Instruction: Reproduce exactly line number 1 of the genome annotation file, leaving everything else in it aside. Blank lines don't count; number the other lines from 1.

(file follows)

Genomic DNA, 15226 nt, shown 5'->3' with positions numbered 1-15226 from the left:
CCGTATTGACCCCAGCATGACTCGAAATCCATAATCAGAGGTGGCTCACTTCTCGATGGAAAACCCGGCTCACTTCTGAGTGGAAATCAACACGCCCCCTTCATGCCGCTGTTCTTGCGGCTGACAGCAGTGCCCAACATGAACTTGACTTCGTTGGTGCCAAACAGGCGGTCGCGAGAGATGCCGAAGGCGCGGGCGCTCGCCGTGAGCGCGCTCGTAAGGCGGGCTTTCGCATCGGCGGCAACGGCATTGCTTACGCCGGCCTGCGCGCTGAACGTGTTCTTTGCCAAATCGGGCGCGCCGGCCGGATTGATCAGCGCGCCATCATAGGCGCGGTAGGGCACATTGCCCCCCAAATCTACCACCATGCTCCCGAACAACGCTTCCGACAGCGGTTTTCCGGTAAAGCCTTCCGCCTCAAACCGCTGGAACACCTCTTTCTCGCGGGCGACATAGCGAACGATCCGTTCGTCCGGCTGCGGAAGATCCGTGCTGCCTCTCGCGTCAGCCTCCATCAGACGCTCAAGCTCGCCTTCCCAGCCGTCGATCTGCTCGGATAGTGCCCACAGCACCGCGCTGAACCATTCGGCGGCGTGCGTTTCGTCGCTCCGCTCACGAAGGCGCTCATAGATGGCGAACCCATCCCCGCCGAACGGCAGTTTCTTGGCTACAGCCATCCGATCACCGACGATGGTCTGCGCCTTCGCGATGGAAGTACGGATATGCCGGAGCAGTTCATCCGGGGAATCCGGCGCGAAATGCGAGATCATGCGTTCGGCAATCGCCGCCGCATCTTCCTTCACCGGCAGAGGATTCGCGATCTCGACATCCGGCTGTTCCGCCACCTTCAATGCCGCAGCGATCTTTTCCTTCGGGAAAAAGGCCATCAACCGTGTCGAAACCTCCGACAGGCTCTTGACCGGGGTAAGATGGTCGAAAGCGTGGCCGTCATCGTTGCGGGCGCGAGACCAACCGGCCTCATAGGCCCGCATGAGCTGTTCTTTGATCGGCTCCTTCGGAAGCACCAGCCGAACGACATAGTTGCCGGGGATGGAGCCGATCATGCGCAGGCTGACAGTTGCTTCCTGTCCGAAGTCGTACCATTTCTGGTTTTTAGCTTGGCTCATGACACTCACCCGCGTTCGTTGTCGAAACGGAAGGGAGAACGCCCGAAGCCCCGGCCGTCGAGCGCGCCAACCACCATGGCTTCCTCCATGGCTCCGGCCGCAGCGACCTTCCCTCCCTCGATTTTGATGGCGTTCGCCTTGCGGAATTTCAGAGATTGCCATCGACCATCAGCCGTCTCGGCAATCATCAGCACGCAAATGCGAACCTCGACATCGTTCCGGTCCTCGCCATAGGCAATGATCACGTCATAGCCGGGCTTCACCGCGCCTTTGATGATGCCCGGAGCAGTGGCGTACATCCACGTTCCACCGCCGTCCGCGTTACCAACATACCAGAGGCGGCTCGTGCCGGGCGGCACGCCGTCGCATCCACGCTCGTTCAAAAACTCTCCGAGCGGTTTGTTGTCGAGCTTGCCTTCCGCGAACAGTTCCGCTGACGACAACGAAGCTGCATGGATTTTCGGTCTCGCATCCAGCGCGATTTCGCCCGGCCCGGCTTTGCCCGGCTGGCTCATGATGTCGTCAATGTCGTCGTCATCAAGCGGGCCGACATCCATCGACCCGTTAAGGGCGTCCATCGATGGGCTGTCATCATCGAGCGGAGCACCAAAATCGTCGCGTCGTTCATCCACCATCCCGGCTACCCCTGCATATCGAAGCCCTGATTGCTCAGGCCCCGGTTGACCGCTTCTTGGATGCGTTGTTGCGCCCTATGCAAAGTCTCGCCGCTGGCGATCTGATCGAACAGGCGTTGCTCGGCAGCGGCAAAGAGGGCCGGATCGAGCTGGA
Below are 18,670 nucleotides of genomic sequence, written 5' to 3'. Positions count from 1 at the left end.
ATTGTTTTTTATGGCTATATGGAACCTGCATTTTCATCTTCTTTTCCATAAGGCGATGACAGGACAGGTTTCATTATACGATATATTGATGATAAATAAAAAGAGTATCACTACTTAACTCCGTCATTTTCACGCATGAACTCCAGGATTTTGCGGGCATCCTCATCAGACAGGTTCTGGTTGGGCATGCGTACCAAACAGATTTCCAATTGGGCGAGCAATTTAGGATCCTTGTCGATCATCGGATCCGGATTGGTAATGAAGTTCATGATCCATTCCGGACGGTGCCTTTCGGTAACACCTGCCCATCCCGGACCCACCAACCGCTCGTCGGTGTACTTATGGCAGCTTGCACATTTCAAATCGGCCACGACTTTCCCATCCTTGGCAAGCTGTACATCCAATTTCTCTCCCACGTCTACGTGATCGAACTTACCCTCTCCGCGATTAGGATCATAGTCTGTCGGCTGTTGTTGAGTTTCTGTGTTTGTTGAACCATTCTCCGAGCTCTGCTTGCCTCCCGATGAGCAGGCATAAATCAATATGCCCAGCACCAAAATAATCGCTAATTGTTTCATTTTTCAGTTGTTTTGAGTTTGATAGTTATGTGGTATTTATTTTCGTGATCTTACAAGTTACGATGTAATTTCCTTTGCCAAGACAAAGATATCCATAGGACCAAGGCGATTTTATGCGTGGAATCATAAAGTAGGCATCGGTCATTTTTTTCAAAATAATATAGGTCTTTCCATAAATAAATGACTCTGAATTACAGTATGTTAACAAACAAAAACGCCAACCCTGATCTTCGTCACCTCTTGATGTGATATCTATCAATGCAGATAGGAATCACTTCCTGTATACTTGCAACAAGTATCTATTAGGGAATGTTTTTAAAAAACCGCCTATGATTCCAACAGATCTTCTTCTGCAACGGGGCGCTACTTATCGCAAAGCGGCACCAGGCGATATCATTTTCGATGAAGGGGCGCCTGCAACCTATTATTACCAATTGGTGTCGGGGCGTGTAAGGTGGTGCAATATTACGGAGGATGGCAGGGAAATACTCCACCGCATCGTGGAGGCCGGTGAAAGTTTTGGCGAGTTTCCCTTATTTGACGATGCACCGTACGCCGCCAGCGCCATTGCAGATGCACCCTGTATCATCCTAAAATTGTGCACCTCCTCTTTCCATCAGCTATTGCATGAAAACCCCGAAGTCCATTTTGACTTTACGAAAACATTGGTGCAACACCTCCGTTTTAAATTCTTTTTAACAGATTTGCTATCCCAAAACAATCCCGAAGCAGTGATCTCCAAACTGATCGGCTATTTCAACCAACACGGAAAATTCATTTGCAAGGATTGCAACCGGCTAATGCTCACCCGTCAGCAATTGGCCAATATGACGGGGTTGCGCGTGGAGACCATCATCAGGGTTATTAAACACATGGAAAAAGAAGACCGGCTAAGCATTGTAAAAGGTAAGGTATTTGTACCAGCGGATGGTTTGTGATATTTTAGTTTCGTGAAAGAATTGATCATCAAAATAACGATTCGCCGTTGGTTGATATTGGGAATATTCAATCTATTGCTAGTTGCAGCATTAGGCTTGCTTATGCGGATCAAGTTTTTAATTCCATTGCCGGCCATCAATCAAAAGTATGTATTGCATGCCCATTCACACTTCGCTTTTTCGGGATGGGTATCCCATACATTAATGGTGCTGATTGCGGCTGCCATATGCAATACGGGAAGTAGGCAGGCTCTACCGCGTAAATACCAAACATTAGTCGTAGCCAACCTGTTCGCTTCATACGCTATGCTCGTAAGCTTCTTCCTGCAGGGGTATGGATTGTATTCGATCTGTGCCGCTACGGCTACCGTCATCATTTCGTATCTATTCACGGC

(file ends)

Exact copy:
Genomic DNA, 15226 nt, shown 5'->3' with positions numbered 1-15226 from the left: